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Quake survivor: I feel a deep sadness

  • Story Highlights
  • Survivors of Monday's deadly earthquake in Italy try to rebuild shattered lives
  • Italian PM Berlsuconi has pledged to build new town to house survivors
  • Authorities still unsure how many people remain trapped in the wreckage
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(CNN) -- Survivors of Monday's deadly earthquake in Italy's Abruzzo region face the prospect of rebuilding their shattered lives after thousands of homes were demolished.

People cue in line to receive aid in L'Aqulia following Monday's earthquake.

People cue in line to receive aid in L'Aqulia following Monday's earthquake.

Italian Prime Minister Silvio Berlusconi on Tuesday pledged to build a new town to house the thousands of people left homeless in the medieval city of L'Aquila, about 120 km (75 miles) northeast of Rome but for many the problems lie in the more immediate future.

Angela Camon was one of the lucky ones who survived but on Tuesday was sitting in a tent after escaping from her collapsed apartment building.

"I can't even bear to think of the future, because I have no idea what we will do," 37-year old Camon told Reuters.com.

She recounted tearfully how she and her husband jumped out of the window after her apartment started to collapse.

"Yesterday was full of panic. Now I just feel a deep sadness."

As rescuers battled to reach the remaining suvivors, food and water were being handed out to long lines of homeless survivors as mothers tried to comfort babies. Video Watch more about the search for survivors »

Teenagers tried to reach friends on their mobile phones, having been able to charge their batteries at a rescue point.

"We were lucky enough to sleep in one of the unheated tents last night where they provided beds and blankets," 56-year-old Fernanda told Agence France-Presse.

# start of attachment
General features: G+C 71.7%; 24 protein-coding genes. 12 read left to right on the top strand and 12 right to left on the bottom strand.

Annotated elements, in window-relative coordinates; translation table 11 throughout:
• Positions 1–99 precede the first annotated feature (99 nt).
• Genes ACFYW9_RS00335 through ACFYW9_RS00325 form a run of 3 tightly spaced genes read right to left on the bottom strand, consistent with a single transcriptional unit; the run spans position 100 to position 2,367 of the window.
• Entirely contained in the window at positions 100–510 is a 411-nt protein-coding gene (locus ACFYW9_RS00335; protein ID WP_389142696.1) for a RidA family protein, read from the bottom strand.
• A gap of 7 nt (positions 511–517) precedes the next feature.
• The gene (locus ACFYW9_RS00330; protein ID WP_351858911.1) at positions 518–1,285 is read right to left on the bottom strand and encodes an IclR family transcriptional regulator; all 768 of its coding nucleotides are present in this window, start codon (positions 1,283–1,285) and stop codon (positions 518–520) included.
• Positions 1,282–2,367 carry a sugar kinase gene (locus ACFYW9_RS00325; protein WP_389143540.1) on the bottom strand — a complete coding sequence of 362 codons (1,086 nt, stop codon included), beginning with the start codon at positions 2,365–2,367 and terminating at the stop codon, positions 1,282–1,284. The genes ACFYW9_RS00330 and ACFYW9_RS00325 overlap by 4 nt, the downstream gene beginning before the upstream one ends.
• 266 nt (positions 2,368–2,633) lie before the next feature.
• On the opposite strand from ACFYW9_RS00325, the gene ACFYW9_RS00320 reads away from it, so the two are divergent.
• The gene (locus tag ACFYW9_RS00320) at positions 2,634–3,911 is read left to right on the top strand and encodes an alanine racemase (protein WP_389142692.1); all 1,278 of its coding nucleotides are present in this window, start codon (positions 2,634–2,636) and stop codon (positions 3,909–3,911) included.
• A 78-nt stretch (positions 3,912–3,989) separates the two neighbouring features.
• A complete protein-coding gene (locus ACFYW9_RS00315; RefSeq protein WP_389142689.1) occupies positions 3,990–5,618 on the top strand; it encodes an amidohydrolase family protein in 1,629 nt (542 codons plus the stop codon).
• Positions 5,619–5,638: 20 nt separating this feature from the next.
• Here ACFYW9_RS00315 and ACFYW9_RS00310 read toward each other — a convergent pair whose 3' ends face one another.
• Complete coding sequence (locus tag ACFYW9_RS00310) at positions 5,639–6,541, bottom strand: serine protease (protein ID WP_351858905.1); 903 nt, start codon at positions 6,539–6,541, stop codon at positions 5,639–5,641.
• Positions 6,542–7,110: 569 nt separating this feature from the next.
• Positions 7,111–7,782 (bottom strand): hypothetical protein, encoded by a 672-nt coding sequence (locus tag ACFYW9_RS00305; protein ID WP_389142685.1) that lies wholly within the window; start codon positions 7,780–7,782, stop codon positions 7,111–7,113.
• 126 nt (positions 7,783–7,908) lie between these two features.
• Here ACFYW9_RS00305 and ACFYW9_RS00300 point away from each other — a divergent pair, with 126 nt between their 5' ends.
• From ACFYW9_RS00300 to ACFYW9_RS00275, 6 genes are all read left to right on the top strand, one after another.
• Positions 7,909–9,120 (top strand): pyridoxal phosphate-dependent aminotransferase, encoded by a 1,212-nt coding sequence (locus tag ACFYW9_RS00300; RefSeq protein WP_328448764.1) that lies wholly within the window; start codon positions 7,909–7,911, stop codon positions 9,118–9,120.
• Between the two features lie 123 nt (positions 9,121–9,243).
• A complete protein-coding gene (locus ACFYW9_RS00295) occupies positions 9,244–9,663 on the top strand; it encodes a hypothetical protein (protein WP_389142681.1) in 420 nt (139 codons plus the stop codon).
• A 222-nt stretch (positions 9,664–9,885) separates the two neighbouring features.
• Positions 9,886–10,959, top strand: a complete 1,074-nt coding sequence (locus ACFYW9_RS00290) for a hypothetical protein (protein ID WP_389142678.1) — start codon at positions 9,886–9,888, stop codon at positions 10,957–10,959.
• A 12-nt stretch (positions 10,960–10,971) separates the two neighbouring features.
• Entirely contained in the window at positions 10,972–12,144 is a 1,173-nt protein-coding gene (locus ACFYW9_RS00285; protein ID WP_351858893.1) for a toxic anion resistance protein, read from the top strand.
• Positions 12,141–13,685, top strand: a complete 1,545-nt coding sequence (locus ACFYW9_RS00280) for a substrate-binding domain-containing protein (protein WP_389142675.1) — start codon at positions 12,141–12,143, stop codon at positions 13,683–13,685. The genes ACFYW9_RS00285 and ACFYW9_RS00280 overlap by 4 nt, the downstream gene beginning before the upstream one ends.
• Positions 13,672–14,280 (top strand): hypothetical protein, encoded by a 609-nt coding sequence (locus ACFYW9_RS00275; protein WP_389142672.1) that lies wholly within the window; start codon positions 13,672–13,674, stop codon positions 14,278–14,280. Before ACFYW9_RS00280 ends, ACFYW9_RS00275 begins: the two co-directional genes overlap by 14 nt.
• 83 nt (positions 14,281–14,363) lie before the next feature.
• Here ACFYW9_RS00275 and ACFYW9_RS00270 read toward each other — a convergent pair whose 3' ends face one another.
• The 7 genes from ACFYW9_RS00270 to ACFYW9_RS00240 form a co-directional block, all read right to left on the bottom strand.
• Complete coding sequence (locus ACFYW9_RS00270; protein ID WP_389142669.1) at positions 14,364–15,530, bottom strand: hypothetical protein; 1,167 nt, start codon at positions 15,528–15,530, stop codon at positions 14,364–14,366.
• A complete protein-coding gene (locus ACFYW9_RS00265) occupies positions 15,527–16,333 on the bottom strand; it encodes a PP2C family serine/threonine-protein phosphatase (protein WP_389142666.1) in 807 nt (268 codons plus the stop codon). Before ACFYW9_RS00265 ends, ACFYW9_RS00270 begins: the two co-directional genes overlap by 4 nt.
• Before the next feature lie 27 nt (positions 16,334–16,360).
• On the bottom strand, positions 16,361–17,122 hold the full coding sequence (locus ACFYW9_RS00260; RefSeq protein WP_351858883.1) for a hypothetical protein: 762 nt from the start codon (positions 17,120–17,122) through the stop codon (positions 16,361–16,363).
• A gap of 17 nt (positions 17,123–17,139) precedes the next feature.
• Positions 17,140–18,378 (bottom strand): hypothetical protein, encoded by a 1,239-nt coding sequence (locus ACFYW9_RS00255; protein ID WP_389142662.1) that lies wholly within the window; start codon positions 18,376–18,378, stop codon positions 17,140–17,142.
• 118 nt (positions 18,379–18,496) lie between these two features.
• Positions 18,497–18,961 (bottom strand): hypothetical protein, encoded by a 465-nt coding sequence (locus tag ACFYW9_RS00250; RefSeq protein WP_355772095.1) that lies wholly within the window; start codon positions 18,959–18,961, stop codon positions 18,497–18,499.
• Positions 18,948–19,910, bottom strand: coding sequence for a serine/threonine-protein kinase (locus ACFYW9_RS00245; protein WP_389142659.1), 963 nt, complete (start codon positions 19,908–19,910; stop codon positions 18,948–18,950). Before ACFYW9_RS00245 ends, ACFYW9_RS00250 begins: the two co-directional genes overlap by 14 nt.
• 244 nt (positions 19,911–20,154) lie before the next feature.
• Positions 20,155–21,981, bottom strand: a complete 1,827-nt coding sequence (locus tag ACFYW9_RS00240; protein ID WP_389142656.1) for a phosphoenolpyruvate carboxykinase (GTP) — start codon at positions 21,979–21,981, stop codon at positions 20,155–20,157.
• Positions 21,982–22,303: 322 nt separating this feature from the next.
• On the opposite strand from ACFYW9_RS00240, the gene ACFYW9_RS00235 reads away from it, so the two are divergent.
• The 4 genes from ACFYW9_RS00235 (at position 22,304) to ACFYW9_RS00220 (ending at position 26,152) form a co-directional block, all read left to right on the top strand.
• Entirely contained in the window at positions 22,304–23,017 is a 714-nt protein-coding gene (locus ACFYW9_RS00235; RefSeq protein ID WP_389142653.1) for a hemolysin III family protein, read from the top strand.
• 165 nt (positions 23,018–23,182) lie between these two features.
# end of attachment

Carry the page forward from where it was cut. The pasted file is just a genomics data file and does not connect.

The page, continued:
"Others were not so lucky and slept in their cars," she said, sitting on a bed with her eight- and 10-year-old granddaughters by her side.

Seven-year-old Francesco and his six-year old brother Silvio watched rescue workers setting up more tents. "I miss school because here I can't be with my friends," Francesco said.

Standing in the line for hot milk and tea, 70-year-old Anna Bruno wondered if she could ever return to the damaged second-floor flat in which she had lived for 31 years.

"If I think of going back to the house, all I see in my mind are those giant cracks on the wall. It's just what you think of repeatedly in your head," she told Reuters.com. "But I'm from here, I have to stay here, where else will I go?"

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The owners of a Chinese restaurant in the town were closing their shutters, possibly for good. "There's no water and no electricity," one of the proprietors told AFP. "Who knows when we'll be able to reopen."

About 4,000 people were working on the rescue effort Tuesday. Civil defense officials said they are prepared to house up to 30,000 people, but many of those displaced have gone to hotels. iReport.com: 'The house shook for such a long time'

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